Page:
With a thumb aimed squarely at Uncle Sam's eye, a Korean Central News Agency release said, "The U.S. will be made to clearly see how the DPRK rises imposingly out of chains of sanctions, blockade and pressure." (The Obama administration recently responded to a series of North Korean missile tests with promises of more sanctions.)
We're all left to wonder, "What would/will president Trump do?"
Tim Shorrock is a journalist, musician, and author of the website, Money Doesn't Talk, It Swears and the book, 'Spies for Hire: The Secret World of Intelligence Outsourcing.' Tim's upbringing in the Far East especially informs his coverage of Japan and South Korea, and he spent much of the 1980's in Japan, following the financial intrigues of the then-biggest of the Asian Tiger economies. These days he's based in Washington, D.C.
Tim Shorrock in the first half.
And; living here, at this time, in this still magnificent remnant of creation called British Columbia, the sorrow of what of the wild world here has already been lost, and what is currently risked through unrelenting "resource" extraction may make it easier for we less imaginative, less passionate people to understand Grant Hadwin's last desperate act. The former logger and backwoodsman disappeared after felling, in a mad act of environmental apotheosis, the singularly majestic Golden Spruce, a tree sacred to all who beheld it.
Hadwin's life was immortalized in John Vaillant's book, 'The Golden Spruce: A True Story of Myth, Madness and Greed,' and now in a film inspired by that book, ‘Hadwin's Judgement.’
Elizabeth Yake is one of the producers of the film, who will appear with John Vaillant and Ken Wu and TJ Watts at the fundraiser screening for the Ancient Forest Alliance in Victoria Thursday, September 29th at UVic's Cinecenta theatre.
Elizabeth Yake in the second half.
And; Victoria Street Newz publisher emeritus and CFUV Radio broadcaster, Janine Bandcroft will be here at the bottom of the hour to bring us news of good things planned for the streets of our city, and beyond there too, in the coming week. But first, Tim Shorrock and a World still restive, beyond the Beltway politics.
Chris Cook hosts Gorilla Radio, airing live every Wednesday, 1-2pm Pacific Time. In Victoria at 101.9FM, and on the internet at: http://cfuv.uvic.ca. He also serves as a contributing editor to the web news site, http://www.pacificfreepress.com. Check out the GR blog at: http://gorillaradioblog.blogspot.ca/Add a comment
Snowden: Best Film of the Year
by David Swanson - War Is a Crime
10 September 2016
Snowden is the most entertaining, informing, and important film you are likely to see this year. It's the true story of an awakening. It traces the path of Edward Snowden's career in the U.S. military, the CIA, the NSA, and at various contractors thereof.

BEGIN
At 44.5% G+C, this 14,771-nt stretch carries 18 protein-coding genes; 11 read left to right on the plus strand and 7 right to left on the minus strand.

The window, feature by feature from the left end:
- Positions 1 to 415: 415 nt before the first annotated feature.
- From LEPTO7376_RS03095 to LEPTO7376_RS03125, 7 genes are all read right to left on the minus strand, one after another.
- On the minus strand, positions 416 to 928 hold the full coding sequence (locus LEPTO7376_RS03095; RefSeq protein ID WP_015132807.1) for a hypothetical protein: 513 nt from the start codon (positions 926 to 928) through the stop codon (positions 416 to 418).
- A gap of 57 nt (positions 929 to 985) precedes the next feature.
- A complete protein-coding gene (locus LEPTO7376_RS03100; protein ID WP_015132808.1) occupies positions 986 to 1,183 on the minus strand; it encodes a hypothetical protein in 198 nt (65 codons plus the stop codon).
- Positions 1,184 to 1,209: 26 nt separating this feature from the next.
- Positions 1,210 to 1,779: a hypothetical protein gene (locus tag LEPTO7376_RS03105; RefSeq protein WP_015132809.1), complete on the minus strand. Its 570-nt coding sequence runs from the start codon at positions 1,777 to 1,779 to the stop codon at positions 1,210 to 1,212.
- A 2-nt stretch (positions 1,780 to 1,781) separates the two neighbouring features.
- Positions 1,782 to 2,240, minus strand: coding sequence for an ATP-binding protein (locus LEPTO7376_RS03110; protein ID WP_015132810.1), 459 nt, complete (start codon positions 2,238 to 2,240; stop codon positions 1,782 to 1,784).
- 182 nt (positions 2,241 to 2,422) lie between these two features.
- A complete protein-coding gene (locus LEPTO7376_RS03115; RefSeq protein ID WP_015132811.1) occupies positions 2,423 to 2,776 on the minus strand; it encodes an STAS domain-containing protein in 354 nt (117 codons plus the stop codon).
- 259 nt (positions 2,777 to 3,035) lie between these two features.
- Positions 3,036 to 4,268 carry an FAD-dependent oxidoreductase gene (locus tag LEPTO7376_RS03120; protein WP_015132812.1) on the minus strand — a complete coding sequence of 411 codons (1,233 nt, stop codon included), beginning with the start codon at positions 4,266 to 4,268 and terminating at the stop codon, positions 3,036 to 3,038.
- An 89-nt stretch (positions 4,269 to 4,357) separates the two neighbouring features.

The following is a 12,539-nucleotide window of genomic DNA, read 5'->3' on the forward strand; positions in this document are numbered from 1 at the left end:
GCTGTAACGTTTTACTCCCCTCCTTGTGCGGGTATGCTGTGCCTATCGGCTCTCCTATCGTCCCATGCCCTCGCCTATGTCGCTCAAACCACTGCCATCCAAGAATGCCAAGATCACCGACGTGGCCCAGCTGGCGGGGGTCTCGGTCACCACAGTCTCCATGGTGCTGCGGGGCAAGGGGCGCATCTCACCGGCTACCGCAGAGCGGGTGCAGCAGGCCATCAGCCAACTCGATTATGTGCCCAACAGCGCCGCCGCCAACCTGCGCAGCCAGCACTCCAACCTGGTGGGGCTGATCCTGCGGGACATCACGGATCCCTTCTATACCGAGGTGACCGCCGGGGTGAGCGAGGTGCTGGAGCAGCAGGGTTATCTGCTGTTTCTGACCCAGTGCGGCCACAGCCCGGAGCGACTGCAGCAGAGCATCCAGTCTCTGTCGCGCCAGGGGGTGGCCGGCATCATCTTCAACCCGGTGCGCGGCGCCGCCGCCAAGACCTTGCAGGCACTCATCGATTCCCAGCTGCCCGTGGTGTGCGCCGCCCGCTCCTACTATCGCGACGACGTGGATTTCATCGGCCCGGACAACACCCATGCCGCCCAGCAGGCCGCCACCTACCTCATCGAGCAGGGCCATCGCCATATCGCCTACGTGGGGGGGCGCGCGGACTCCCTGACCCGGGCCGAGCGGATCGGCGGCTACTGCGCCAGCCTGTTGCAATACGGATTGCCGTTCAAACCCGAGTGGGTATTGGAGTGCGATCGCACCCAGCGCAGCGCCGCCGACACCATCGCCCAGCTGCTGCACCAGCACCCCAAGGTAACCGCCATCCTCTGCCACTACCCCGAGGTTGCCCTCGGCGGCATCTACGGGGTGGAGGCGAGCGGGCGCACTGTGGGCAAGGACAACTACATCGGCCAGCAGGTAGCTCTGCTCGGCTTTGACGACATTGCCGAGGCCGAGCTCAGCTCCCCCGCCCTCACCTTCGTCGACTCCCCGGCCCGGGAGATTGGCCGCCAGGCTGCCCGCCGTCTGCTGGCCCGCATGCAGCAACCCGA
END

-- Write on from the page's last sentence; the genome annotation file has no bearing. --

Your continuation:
It also traces the path of Edward Snowden's agonizingly slow awakening to the possibility that the U.S. government might sometimes be wrong, corrupt, or criminal. And of course the film takes us through Snowden's courageous and principled act of whistleblowing. We see in the film countless colleagues of Snowden's who knew much of what he knew and did not blow the whistle.
We see a few help him and others appreciate him. But they themselves do nothing. Snowden is one of the exceptions.
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Hope for the Philippines?
by Gary Leupp - CounterPunch
September 9, 2016
Son of a bitch (var. sonovabitch): Something that is very difficult or unpleasant. Used to express surprise, disappointment, anger, etc. (based on Merriam-Webster)
Rodrigo Duterte, elected president of the Philippines last May, was supposed to meet with President Obama in Laos on the sidelines of the ASEAN meeting Monday. He had referred to Obama as a putang ina (“son of a bitch”) in a news conference, and earlier to U.S. ambassador Philip Goldberg with what was reported as a homophobic slur.
(I understand that Duterte routinely uses the word bakla or “gay” to refer to elite men, but—like most Filipinos—actually is fine with gayness. The city of Davao, where he was mayor for many years, has lots of gay establishments and he had no problem with them. He supports gay marriage. When asked last year if he would mind if his son Paolo had a gay partner, he replied that he had no problem at all.
“It’s more of the human dignity than anything else,” he replied, adding in his typical manner combing English and Tagalog,
“All human beings are created by God, So kung rerespetuhin mo ang totoong babae, tooting lalaki, at ito namang isa kung medyo alanganin sa babae, lalaki, then he is also a creation of good. So kaya magrespetuhan tayo.”